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The Runner

If a book were to be written about filmmaker Amir Naderi, it might be called A Cinema of Ecstatic Vision. Naderi is a true original; no other director this side of Martin Scorsese seems as purely in love with movies and as entranced with the medium’s kinetic possibilities. Born in Iran, he was a key figure in the explosion of talent known as the Iranian New Wave (1969-1979). Though he moved to the U.S. in the 1980s and later made movies there and Italy and Japan, before he left his native land he made “The Runner,” post-Revolutionary Iran’s first masterpiece and one of the most exhilarating films in cinema history.

“Everyone who sees this film falls in love with it,” a friend recently remarked. That’s likely true, but unfortunately few Americans have had the chance to become so smitten—till now. The reason why is easily explained. Though Iranian cinema’s post-Revolutionary revival continued apace from the mid-‘80s on and produced some extraordinary films, it wasn’t until Jafar Panahi’s “The White Balloon” won the Camera d’Or at Cannes in 1995 that distributors began to take notice and Iranian films became an international art-house phenomenon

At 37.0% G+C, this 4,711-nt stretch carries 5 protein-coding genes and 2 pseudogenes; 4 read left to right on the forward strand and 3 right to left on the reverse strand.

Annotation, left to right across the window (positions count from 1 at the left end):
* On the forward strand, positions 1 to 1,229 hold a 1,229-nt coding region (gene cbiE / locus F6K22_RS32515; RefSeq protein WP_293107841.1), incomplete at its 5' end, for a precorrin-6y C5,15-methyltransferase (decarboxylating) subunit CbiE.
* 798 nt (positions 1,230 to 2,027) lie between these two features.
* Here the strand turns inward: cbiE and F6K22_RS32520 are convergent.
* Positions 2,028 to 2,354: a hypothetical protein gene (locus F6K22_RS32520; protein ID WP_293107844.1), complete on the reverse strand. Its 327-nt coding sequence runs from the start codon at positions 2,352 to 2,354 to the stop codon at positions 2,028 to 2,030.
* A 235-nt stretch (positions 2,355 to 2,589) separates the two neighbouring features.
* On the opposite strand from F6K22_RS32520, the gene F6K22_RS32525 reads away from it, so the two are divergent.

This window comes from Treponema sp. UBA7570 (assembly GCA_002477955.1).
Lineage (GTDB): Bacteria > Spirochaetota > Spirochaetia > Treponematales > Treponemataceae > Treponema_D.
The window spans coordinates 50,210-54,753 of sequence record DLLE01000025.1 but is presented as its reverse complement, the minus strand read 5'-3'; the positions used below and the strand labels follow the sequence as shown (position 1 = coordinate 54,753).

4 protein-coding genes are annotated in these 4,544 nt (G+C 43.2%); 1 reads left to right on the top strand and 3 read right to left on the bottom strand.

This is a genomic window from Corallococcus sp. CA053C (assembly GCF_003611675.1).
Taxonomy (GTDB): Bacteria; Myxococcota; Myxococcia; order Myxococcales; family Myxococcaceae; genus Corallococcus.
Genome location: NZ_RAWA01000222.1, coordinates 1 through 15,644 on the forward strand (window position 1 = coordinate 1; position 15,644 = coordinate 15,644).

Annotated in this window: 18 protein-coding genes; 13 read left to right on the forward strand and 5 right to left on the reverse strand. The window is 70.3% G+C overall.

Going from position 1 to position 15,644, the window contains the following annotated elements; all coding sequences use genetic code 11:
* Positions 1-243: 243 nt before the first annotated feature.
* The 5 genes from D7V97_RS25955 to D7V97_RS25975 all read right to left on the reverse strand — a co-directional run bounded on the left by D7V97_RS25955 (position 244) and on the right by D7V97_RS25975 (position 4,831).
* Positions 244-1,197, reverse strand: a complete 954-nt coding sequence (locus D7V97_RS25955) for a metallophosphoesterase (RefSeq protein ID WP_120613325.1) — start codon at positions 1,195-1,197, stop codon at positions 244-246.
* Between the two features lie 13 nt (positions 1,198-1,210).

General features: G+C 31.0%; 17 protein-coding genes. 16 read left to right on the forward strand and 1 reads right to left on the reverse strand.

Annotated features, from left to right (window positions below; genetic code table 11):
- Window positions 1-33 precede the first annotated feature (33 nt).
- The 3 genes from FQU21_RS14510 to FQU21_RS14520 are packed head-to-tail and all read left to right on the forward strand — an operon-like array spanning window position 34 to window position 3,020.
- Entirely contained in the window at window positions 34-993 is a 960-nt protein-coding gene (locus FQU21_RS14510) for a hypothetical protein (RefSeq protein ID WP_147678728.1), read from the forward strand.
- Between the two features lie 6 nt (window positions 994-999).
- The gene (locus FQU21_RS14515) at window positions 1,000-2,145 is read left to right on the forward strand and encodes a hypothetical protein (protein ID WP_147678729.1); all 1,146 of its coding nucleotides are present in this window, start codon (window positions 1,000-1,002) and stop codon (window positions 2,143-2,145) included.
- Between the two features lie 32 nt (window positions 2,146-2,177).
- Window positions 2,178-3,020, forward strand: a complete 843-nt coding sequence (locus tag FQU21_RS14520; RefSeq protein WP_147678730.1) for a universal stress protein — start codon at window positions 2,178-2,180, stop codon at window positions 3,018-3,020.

But if “The Runner” was among the films that arrived too early to benefit from that attention, it has retained a legendary reputation among cinephiles and admirers of Iranian cinema. And now, it is finally getting a U.S. theatrical release courtesy of Bruce Goldstein’s Rialto Pictures, which specializes in the reissue of renowned cinema classics.

The film is a natural for the audiences of New York’s Film Forum, where it will open on Friday, but I would like to put out a special alert urging every film student in the New York area (production or cinema studies) to see “The Runner.” To say that the 1984 movie doesn’t seem at all dated is almost an understatement. I can’t think of any 2022 film that radiates so much joy in the act of filmmaking, or that can serve as such an electrifying inspiration to younger artists.

It begins with a shout—of wonderment mixed with desperation—emitting from a boy watching tankers far out on the shimmering Persian Gulf. This is 11-year-old Amiro (an amazing Madjid Niroumand), an orphaned ragamuffin who lives by his wits in coastal Abadan. (Because the Iran-Iraq war was raging around the city when the film was made, Naderi was obliged to film in other locations.)